Ottawa

Prince of Wales Bridge gate broken over and over and over again

After the City of Ottawa installed cheaper fencing than it wanted to keep people off the abandoned Prince of Wales Bridge, it's had to be repaired dozens and dozens of times because people keep breaking in.

Since it was installed in September 2016, repairs have cost nearly $15,000, city says

Chain-link fencing installed in September 2016 to prevent pedestrians and cyclists from getting onto the Prince of Wales Bridge has been repeatedly vandalized. This is a shot of the fence taken May 8, 2018. (Andrew Foote/CBC)

After the City of Ottawa installed cheaper fencing than it wanted to keep people off the abandoned Prince of Wales Bridge, it's had to be repaired dozens and dozens of times because people keep breaking in.

The chain-link gated fencing was installed in September 2016, along with some no trespassing signs, at a cost of about $46,000.

There were different chain-link fences and signs in place before then, but they fell into disrepair and were repeatedly vandalized by people looking to cross the bridge on their bikes, eat picnics, watch the sunset, and just hang out. 

In response to mounting safety concerns about ongoing illegal use of the bridge, Transport Canada — which still regulates the disused railway crossing — wrote to the cities of Ottawa and Gatineau in December 2015, asking them to "permanently barricade the bridge to stop trespassers."

Currently, people can pass through the gate onto the rail tracks. A service order has been made for repairs by Public Works and Environmental Services staff. (Andrew Foote/CBC)

City planned to install better fence

The City of Ottawa planned to spend about $250,000 to install more rigid and secure gates, but after public outcry, the city decided to spend just $46,000 on a different chain-link fence and more trespassing signage.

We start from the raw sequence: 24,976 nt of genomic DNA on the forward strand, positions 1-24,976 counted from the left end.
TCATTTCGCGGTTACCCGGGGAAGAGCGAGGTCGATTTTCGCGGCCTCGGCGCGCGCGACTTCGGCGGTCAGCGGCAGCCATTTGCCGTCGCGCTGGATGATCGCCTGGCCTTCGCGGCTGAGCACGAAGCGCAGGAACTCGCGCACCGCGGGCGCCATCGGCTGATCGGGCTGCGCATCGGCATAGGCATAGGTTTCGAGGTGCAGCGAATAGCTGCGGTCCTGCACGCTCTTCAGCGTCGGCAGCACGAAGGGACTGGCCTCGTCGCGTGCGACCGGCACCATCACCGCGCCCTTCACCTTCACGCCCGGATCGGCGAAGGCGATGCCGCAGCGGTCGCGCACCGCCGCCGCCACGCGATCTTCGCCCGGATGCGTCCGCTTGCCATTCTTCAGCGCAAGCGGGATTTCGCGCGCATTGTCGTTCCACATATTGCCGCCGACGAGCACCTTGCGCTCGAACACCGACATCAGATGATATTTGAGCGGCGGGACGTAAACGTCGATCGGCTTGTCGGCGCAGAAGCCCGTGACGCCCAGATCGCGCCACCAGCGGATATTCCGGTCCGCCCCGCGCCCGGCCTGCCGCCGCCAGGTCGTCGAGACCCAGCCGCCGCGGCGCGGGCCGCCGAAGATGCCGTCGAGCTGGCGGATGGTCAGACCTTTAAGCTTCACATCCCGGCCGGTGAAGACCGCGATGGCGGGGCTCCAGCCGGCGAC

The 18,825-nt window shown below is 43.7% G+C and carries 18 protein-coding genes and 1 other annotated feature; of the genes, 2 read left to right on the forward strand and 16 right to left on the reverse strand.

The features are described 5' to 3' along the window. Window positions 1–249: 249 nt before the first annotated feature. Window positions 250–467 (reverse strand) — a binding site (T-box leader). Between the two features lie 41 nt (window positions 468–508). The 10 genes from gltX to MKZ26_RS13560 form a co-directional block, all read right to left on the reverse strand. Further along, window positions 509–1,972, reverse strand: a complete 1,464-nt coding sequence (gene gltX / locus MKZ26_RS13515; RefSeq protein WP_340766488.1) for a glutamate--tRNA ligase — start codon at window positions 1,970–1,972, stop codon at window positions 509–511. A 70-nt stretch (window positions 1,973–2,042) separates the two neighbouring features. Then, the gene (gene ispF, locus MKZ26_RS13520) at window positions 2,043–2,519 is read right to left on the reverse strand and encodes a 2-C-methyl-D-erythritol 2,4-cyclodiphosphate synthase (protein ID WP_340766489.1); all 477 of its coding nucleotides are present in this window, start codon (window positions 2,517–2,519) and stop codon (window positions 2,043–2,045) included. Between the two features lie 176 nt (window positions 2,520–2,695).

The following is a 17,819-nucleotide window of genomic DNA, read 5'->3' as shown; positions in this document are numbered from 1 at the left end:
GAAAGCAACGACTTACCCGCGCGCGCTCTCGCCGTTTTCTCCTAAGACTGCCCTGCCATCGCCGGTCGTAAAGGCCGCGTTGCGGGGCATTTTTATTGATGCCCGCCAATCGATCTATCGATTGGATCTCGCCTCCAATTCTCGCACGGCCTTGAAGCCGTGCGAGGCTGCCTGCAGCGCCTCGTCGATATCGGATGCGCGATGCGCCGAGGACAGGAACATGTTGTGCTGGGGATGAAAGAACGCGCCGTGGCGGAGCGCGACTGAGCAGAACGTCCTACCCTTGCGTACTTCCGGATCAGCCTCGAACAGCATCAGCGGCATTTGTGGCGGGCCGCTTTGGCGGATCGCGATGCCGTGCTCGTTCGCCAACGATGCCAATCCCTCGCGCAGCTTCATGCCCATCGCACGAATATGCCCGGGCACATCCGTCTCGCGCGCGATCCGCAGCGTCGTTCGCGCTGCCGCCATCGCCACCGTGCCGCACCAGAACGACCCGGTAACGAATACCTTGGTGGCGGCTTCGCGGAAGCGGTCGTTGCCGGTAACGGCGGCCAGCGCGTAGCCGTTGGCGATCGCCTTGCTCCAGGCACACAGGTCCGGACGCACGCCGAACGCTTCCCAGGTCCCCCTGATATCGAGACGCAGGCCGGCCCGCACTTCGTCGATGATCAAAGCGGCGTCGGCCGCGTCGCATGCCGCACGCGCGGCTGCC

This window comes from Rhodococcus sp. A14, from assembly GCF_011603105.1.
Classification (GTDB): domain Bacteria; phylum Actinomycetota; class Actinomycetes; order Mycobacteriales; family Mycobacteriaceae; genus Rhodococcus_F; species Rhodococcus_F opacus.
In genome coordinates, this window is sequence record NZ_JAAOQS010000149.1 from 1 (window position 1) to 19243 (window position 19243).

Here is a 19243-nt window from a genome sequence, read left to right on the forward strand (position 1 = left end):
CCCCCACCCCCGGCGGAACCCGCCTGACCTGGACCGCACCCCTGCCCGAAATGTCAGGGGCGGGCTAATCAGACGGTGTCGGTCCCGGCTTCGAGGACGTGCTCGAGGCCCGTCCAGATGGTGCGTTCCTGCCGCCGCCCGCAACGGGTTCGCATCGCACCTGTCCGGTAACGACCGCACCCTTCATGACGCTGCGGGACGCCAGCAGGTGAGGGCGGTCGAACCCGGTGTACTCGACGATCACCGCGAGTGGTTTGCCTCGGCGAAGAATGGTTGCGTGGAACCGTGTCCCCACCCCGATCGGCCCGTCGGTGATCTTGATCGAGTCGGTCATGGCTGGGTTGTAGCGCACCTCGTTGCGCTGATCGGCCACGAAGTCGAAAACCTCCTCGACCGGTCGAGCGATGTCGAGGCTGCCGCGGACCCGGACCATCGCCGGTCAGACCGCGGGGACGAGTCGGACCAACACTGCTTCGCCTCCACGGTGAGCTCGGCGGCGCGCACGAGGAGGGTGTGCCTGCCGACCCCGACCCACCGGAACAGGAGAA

The new fence was installed in September 2016 and was broken into just hours later.

Since then, it's been repaired well over 50 times at a cost of nearly $15,000, wrote Troy Charter, the city's director of transit operations, and Laila Gibbons, the city's director of parks, forestry and stormwater services, in an emailed statement.

(Specifically, there have been 46 repairs from April 2017 to present. The city was unable to immediately provide the number of repairs from September 2016 to April 2017, when a formalized work order tracking process was not yet in place.)

The cost includes fixing fences cut along Lemieux Island (which the rail bridge crosses), fixing fences along pathways and the former railway area, repairs to the gates at the north and south end of Lemieux Island, and replacing vandalized signs along the fence and gates.

Fencing was broken through as of this writing, and Charter wrote that a service order is currently open for repairs by Public Works and Environmental Services staff.

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After the cheaper fencing option was installed and broken into the same day, Coun. Jeff Leiper warned that if people keep vandalizing it, "the city is almost certain to go ahead and in order to protect itself from liability ... put in place that more expensive solution."

Gibbons wrote in a statement Friday that there are currently "no plans underway to discuss alternative fencing."

Leiper was unavailable for an interview Friday.

The truss bridge was built in 1880 and its rail line operated for decades until it was eventually abandoned. Then the City of Ottawa bought it for about $400,000 in the mid-2000s.

The bridge has been included in transportation plans as a potential future LRT extension or multi-use path to Gatineau, but has been kept closed in the meantime with chain-link fencing.

Another section of broken fencing. (Andrew Foote/CBC)

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